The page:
Quantcast

Yet Another Oil Bomb Train Explosion Proves New Regulations Fail to Protect Us

Energy

The town of Heimdal, North Dakota was evacuated this morning after yet another train carrying crude oil derailed and exploded. A BNSF Railway oil train derailed around 7:30 a.m., setting at least 10 oil tanker cars on fire. No injuries or fatalities have been reported.

"The tank cars involved in the incident are the unjacketed CPC-1232 models," BNSF spokesperson Amy McBeth told Valley News Live. These newer tank cars are suppose to be safer than older models, but the four oil train accidents in the first three months of 2015 all involved the newer cars, according to Common Dreams.

“Again another derailment and explosion of a train carrying crude. Again another community evacuated and its people counting their blessings this didn’t happen half a mile down the track in the middle of town," said Earthjustice attorney Kristen Boyles. "Under the U.S. Department of Transportation’s (DOT) new rules, the type of oil tank cars that are burning in Heimdal will stay on the rails for five to eight years. DOT’s new industry-pleasing rule is too weak and too slow. We need to get these exploding death trains off the tracks now.”

Last week, the DOT released new oil-by-train safety standards, but many environmental groups believe the standards are not strong enough and "leave communities at risk of catastrophe." The Center for Biological Diversity is one of the groups calling for a moratorium on these so-called "bomb trains."

"We will continue to see these fiery derailments even with the new regulations in place, because they fail to take sufficient actions to prevent oil trains wrecks," said Jared Margolis, an attorney for the Center for Biological Diversity. "As this accident demonstrates, people, wildlife, rivers and lakes will continue to pay the price for the government’s failure to take steps to adequately protect us from these dangerous oil trains."

Oil train derailments have become more and more frequent in recent years across North America, as oil shipments via rail have increased.    

"How many of these fiery derailments will we see before the government takes real, immediate action to protect the public and the environment?," Larissa Liebmann, staff attorney at Waterkeeper Alliance said. "The rule finalized by the DOT clearly caters to the oil industry by creating a watered-down, drawn-out process for implementing even the most minimal of safety measures. Until oil companies can demonstrate a means of transporting their products without the risk of blowing up towns and degrading miles of waterways, they should not be allowed to continue.

YOU MIGHT ALSO LIKE

Sam Branson: Why Ending Energy Poverty Is a Race We Must Win

Help Keep Shell Out of Seattle’s Port and Out of the Arctic

Creating a New Economy That Goes Well Beyond Optimizing Financial Returns for Shareholders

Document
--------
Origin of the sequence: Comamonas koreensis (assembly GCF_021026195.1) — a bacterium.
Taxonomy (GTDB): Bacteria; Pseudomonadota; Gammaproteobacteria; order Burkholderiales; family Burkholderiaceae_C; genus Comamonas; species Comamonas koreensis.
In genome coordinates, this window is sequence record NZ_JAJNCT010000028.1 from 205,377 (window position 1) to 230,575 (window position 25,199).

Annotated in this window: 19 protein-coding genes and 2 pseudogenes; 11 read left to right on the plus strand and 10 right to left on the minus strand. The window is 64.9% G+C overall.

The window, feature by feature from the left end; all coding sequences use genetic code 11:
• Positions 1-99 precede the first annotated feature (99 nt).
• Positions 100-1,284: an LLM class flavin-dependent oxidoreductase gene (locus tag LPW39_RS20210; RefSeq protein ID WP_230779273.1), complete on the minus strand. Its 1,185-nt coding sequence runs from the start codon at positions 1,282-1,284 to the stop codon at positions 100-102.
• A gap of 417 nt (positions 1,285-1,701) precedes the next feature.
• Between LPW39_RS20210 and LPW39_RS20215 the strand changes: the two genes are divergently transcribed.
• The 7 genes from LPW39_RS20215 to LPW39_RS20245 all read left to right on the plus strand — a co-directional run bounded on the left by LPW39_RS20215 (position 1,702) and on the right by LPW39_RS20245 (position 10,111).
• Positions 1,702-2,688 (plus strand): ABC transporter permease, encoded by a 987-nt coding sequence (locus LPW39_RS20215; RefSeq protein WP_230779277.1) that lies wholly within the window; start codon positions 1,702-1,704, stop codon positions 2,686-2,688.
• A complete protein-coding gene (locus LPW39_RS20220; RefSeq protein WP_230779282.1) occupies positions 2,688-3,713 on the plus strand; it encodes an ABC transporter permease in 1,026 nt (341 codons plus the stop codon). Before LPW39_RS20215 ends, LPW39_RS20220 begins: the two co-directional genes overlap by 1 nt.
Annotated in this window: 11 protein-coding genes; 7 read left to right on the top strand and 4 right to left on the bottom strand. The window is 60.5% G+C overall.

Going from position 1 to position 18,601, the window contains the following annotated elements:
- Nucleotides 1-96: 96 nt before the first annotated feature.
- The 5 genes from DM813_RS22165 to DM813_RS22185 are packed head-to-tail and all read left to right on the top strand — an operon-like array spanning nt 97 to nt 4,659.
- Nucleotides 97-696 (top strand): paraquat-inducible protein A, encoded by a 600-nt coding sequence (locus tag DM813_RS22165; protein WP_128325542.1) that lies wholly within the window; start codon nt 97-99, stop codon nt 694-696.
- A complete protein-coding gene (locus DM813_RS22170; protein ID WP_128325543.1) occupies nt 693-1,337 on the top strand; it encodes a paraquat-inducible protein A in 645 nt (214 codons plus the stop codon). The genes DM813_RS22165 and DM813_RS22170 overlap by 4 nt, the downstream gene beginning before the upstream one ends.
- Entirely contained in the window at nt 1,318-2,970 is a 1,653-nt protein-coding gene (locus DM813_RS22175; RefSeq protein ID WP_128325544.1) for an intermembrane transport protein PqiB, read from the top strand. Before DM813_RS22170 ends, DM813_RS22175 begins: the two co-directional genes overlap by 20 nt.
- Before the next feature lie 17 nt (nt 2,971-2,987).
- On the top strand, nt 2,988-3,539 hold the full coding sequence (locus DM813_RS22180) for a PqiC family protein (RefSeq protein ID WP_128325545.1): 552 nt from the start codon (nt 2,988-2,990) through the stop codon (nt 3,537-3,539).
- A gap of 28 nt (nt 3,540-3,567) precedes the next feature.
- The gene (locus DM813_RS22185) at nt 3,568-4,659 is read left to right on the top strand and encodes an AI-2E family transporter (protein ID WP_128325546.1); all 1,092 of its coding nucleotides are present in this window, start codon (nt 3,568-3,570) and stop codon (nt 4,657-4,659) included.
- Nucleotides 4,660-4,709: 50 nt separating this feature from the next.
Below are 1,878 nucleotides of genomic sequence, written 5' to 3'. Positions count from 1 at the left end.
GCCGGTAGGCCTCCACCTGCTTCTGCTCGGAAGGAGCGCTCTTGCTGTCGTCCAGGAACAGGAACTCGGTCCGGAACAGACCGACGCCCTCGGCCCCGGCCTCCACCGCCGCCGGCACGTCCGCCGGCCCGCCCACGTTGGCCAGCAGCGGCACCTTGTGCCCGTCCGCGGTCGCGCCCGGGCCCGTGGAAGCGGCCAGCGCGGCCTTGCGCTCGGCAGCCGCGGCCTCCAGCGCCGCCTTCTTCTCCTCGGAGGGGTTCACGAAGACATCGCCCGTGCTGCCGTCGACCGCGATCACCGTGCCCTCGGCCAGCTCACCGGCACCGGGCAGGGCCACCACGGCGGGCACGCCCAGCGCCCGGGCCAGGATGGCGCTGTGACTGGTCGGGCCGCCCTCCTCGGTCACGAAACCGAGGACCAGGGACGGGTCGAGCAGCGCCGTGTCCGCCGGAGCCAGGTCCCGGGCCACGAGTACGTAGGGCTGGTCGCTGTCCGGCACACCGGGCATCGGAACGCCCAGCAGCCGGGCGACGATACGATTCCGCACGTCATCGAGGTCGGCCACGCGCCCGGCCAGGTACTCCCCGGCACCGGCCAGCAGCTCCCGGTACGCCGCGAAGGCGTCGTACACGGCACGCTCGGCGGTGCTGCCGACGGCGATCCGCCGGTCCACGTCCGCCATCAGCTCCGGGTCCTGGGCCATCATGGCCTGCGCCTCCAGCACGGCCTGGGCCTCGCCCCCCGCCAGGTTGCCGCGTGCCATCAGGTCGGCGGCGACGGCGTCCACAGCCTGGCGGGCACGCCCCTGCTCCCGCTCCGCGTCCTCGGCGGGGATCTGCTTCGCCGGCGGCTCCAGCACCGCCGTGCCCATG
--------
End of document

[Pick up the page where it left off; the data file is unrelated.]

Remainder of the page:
EcoWatch Daily Newsletter

Juvenile hatchery salmon flushed from a tanker truck in San Francisco Bay, California. Ben Moon

That salmon sitting in your neighborhood grocery store's fish counter won't look the same to you after watching Artifishal, a new film from Patagonia.

Read More Show Less
Natdanai Pankong / EyeEm / Getty Images

By Lauren Panoff, MPH, RD

Coconut meat is the white flesh inside a coconut.

Read More Show Less
Sponsored
Arx0nt / Moment / Getty Images

By Taylor Jones, RD

Oats are a highly nutritious grain with many health benefits.

Read More Show Less
Pexels

Get ready to toast bees, butterflies and hummingbirds. National Pollinator Week is June 17-23 and it's a perfect time to celebrate the birds, bugs and lizards that are so essential to the crops we grow, the flowers we smell, and the plants that produce the air we breathe.

Read More Show Less
Alexander Spatari / Moment / Getty Images

It seems like every day a new diet is declared the healthiest — paleo, ketogenic, Atkins, to name a few — while government agencies regularly release their own recommended dietary guidelines. But there may not be an ideal one-size-fits-all diet, according to a new study.

Read More Show Less
Sponsored
Logging shown as part of a thinning and restoration effort in the Deschutes National Forest in Oregon on Oct. 22, 2014. Oregon Department of Forestry / CC BY 2.0

The U.S Forest Service unveiled a new plan to skirt a major environmental law that requires extensive review for new logging, road building, and mining projects on its nearly 200 million acres of public land. The proposal set off alarm bells for environmental groups, according to Reuters.

Read More Show Less
Maskot / Getty Images

By Kris Gunnars, BSc

It's easy to wonder which foods are healthiest.

Read More Show Less
Homes in Washington, DC's Brookland neighborhood were condemned to clear room for a highway in the 1960s. The community fought back. Brig Cabe / DC Public Library

By Teju Adisa-Farrar & Raul Garcia

In the summer of 1969 a banner hung over a set of condemned homes in what was then the predominantly black and brown Brookland neighborhood in Washington, DC. It read, "White man's roads through black men's homes."

Earlier in the year, the District attempted to condemn the houses to make space for a proposed freeway. The plans proposed a 10-lane freeway, a behemoth of a project that would divide the nation's capital end-to-end and sever iconic Black neighborhoods like Shaw and the U Street Corridor from the rest of the city.

Read More Show Less